#### Overview of this book

Machine learning as a field promises to bring increased intelligence to the software by helping us learn and analyse information efficiently and discover certain patterns that humans cannot. This book will be your guide as you embark on an exciting journey in machine learning using the popular Swift language. We’ll start with machine learning basics in the first part of the book to develop a lasting intuition about fundamental machine learning concepts. We explore various supervised and unsupervised statistical learning techniques and how to implement them in Swift, while the third section walks you through deep learning techniques with the help of typical real-world cases. In the last section, we will dive into some hard core topics such as model compression, GPU acceleration and provide some recommendations to avoid common mistakes during machine learning application development. By the end of the book, you'll be able to develop intelligent applications written in Swift that can learn for themselves.
Title Page
Packt Upsell
Contributors
Preface
Free Chapter
Getting Started with Machine Learning
Classification – Decision Tree Learning
K-Nearest Neighbors Classifier
K-Means Clustering
Association Rule Learning
Linear Classifier and Logistic Regression
Neural Networks
Convolutional Neural Networks
Natural Language Processing
Machine Learning Libraries
Optimizing Neural Networks for Mobile Devices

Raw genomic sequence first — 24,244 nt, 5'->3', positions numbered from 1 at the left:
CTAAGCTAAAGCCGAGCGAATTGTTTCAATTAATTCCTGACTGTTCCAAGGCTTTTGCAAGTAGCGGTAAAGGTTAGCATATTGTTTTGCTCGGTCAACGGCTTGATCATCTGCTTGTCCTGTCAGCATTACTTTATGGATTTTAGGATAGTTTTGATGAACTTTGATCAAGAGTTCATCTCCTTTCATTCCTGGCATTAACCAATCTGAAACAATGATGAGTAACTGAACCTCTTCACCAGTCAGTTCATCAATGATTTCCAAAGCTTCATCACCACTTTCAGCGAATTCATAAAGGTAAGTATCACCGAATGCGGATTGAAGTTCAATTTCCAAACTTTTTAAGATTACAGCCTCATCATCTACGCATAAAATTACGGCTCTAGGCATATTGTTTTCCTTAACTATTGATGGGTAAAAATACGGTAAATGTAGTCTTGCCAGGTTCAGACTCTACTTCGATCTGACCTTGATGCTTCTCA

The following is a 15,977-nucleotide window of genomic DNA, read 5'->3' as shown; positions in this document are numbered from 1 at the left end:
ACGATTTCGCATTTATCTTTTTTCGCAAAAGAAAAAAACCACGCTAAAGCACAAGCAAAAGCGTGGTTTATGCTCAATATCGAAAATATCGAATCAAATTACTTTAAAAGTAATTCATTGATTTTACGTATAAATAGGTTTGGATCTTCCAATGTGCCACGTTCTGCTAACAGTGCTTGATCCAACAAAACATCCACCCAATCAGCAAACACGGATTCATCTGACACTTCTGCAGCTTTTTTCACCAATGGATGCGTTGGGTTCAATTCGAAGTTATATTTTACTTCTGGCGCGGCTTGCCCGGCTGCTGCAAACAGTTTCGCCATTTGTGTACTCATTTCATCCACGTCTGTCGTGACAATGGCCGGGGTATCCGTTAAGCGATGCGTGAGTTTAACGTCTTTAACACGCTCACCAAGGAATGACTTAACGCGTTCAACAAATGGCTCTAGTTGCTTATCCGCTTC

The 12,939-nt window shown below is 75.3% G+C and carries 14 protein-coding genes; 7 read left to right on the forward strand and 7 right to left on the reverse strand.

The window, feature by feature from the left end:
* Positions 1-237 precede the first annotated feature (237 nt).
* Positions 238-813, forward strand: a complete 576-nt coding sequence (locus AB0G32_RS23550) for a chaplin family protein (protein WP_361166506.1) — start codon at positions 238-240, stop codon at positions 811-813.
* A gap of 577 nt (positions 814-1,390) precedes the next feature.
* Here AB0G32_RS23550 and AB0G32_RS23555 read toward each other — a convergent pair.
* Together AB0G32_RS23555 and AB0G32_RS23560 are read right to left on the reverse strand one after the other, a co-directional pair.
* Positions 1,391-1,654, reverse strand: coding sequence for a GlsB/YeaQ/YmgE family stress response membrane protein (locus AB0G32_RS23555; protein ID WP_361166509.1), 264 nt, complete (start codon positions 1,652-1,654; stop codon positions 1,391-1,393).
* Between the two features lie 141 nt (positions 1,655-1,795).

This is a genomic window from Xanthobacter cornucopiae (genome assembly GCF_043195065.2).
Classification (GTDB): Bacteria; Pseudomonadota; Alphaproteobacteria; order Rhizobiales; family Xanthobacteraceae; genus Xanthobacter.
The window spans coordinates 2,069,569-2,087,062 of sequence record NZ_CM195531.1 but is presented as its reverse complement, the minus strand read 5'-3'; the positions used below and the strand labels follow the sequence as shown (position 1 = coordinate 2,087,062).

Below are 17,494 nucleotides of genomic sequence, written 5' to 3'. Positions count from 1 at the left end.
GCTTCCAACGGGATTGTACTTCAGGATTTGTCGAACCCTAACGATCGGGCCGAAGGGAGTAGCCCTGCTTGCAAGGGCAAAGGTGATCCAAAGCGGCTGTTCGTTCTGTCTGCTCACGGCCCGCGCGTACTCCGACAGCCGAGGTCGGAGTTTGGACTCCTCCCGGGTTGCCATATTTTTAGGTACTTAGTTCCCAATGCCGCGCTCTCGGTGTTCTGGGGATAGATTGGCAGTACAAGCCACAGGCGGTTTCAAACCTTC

Best Practices
Index

## Building the neuron

Considering that a biological neuron has an astonishingly complex structure (see Figure 8.1), how do we approach modeling it in our programs? Actually, most of this complexity is, so to say, at the hardware level. We can abstract it out and think of the neuron as a node in a graph, which takes one or more inputs and produces some output (sometimes called activation).

Wait, but doesn't that sound like something familiar? Yes, you are right: an artificial neuron is just a mathematical function.

The most common way to model the neuron is by using the weighted sum of inputs with the non-linearity function f:

Where w is a weights vector, x is an input vector, and b is a bias term. The y is a neuron's scalar output.

Figure 8.1: A typical motor neuron of a vertebrate. Public domain diagram from Wikimedia Commons

Figure 8.2: Artificial neuron diagram

A typical artificial neuron processes input in the following three steps, as demonstrated in the preceding diagram (Figure 8.2):

1. Take...